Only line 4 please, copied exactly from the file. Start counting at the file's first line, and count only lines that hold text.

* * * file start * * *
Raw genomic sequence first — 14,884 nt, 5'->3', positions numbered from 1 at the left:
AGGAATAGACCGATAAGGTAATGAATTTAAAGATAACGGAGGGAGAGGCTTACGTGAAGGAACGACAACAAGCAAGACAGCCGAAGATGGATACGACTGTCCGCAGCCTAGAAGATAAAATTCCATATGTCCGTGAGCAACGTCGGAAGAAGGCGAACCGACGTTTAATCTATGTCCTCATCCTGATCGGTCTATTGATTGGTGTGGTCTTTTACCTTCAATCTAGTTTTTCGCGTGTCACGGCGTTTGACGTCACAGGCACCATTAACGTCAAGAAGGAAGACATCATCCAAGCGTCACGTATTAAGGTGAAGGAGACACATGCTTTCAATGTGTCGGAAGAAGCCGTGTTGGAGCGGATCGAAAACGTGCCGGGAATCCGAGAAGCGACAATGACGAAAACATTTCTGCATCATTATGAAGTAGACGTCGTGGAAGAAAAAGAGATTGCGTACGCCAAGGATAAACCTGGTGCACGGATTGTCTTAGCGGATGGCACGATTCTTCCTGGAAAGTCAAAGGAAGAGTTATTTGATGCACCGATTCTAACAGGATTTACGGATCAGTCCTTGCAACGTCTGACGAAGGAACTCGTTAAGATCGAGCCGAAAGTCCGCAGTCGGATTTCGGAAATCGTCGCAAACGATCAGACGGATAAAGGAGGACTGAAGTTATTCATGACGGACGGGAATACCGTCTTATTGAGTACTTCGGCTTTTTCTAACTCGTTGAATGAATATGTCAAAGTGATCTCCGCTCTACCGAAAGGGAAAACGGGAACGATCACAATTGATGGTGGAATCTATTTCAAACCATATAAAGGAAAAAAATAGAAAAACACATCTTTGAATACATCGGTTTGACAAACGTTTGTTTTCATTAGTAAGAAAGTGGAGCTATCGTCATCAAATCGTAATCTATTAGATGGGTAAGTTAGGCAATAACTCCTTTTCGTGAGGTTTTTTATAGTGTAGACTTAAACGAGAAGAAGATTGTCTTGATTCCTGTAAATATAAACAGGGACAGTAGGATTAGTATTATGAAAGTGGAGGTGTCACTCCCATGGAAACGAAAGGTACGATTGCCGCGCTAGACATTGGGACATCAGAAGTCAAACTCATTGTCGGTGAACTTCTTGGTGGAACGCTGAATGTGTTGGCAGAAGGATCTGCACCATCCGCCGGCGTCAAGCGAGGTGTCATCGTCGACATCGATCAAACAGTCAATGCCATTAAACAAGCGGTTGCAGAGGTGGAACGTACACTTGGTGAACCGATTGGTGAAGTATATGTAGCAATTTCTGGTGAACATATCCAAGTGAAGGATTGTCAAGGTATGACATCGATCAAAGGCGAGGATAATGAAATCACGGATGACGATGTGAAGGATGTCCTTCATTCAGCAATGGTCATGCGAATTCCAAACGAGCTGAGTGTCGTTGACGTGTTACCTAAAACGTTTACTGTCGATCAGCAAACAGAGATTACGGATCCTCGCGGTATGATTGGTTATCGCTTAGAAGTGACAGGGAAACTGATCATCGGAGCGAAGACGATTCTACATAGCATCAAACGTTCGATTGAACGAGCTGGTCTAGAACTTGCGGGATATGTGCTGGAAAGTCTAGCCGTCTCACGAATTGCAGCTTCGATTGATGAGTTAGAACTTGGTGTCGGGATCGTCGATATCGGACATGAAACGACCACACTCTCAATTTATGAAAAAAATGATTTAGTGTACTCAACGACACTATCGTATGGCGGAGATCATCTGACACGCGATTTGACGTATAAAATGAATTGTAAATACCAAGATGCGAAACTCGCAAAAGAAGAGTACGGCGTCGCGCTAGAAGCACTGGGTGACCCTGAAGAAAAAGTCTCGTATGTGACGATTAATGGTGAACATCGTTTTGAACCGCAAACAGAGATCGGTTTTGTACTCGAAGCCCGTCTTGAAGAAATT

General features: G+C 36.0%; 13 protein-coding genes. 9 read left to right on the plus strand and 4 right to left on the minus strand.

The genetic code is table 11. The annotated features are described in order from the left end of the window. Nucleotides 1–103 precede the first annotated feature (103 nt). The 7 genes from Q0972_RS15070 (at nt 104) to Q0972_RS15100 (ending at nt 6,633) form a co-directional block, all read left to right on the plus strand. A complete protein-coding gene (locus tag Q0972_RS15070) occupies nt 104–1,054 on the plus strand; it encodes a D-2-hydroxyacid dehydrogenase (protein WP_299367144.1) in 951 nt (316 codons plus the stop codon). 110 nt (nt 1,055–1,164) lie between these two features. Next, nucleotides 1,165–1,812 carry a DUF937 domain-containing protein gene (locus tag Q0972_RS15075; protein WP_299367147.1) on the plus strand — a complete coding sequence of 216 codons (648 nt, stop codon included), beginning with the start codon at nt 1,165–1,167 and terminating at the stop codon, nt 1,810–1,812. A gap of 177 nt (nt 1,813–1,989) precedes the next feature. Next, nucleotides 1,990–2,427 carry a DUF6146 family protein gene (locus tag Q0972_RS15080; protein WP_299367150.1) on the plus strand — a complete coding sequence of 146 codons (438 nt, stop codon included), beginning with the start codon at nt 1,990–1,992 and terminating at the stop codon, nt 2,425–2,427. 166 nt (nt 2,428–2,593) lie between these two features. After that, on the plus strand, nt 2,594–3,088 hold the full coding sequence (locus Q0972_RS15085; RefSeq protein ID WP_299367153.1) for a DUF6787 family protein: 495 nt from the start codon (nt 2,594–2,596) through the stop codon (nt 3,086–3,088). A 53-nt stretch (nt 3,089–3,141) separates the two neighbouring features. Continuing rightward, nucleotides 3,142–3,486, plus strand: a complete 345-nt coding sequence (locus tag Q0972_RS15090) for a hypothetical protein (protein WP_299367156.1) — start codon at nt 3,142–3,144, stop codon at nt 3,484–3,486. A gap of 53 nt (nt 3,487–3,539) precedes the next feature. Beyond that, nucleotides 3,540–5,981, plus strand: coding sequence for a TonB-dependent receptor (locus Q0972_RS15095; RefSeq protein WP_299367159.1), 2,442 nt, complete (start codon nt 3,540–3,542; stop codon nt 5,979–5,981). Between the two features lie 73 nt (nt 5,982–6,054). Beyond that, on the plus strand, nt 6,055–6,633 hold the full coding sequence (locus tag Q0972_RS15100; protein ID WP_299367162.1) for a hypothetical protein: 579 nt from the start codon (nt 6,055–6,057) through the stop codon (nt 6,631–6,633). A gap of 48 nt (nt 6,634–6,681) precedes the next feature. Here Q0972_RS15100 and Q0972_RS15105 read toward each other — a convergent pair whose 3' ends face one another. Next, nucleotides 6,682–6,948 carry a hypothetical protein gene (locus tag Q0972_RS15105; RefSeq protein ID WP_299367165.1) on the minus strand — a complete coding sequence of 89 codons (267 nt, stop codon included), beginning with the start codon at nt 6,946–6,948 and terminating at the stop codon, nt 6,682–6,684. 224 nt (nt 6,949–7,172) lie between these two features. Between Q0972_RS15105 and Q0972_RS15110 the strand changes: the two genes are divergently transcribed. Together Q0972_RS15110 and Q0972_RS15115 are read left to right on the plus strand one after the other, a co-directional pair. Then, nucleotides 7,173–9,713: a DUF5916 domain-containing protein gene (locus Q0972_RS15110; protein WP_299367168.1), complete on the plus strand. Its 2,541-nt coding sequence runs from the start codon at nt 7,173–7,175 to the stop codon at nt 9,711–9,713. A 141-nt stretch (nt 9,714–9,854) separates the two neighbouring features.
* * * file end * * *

The genetic code is table 11. The annotated features are described in order from the left end of the window. Nucleotides 1–103 precede the first annotated feature (103 nt). The 7 genes from Q0972_RS15070 (at nt 104) to Q0972_RS15100 (ending at nt 6,633) form a co-directional block, all read left to right on the plus strand. A complete protein-coding gene (locus tag Q0972_RS15070) occupies nt 104–1,054 on the plus strand; it encodes a D-2-hydroxyacid dehydrogenase (protein WP_299367144.1) in 951 nt (316 codons plus the stop codon). 110 nt (nt 1,055–1,164) lie between these two features. Next, nucleotides 1,165–1,812 carry a DUF937 domain-containing protein gene (locus tag Q0972_RS15075; protein WP_299367147.1) on the plus strand — a complete coding sequence of 216 codons (648 nt, stop codon included), beginning with the start codon at nt 1,165–1,167 and terminating at the stop codon, nt 1,810–1,812. A gap of 177 nt (nt 1,813–1,989) precedes the next feature. Next, nucleotides 1,990–2,427 carry a DUF6146 family protein gene (locus tag Q0972_RS15080; protein WP_299367150.1) on the plus strand — a complete coding sequence of 146 codons (438 nt, stop codon included), beginning with the start codon at nt 1,990–1,992 and terminating at the stop codon, nt 2,425–2,427. 166 nt (nt 2,428–2,593) lie between these two features. After that, on the plus strand, nt 2,594–3,088 hold the full coding sequence (locus Q0972_RS15085; RefSeq protein ID WP_299367153.1) for a DUF6787 family protein: 495 nt from the start codon (nt 2,594–2,596) through the stop codon (nt 3,086–3,088). A 53-nt stretch (nt 3,089–3,141) separates the two neighbouring features. Continuing rightward, nucleotides 3,142–3,486, plus strand: a complete 345-nt coding sequence (locus tag Q0972_RS15090) for a hypothetical protein (protein WP_299367156.1) — start codon at nt 3,142–3,144, stop codon at nt 3,484–3,486. A gap of 53 nt (nt 3,487–3,539) precedes the next feature. Beyond that, nucleotides 3,540–5,981, plus strand: coding sequence for a TonB-dependent receptor (locus Q0972_RS15095; RefSeq protein WP_299367159.1), 2,442 nt, complete (start codon nt 3,540–3,542; stop codon nt 5,979–5,981). Between the two features lie 73 nt (nt 5,982–6,054). Beyond that, on the plus strand, nt 6,055–6,633 hold the full coding sequence (locus tag Q0972_RS15100; protein ID WP_299367162.1) for a hypothetical protein: 579 nt from the start codon (nt 6,055–6,057) through the stop codon (nt 6,631–6,633). A gap of 48 nt (nt 6,634–6,681) precedes the next feature. Here Q0972_RS15100 and Q0972_RS15105 read toward each other — a convergent pair whose 3' ends face one another. Next, nucleotides 6,682–6,948 carry a hypothetical protein gene (locus tag Q0972_RS15105; RefSeq protein ID WP_299367165.1) on the minus strand — a complete coding sequence of 89 codons (267 nt, stop codon included), beginning with the start codon at nt 6,946–6,948 and terminating at the stop codon, nt 6,682–6,684. 224 nt (nt 6,949–7,172) lie between these two features. Between Q0972_RS15105 and Q0972_RS15110 the strand changes: the two genes are divergently transcribed. Together Q0972_RS15110 and Q0972_RS15115 are read left to right on the plus strand one after the other, a co-directional pair. Then, nucleotides 7,173–9,713: a DUF5916 domain-containing protein gene (locus Q0972_RS15110; protein WP_299367168.1), complete on the plus strand. Its 2,541-nt coding sequence runs from the start codon at nt 7,173–7,175 to the stop codon at nt 9,711–9,713. A 141-nt stretch (nt 9,714–9,854) separates the two neighbouring features.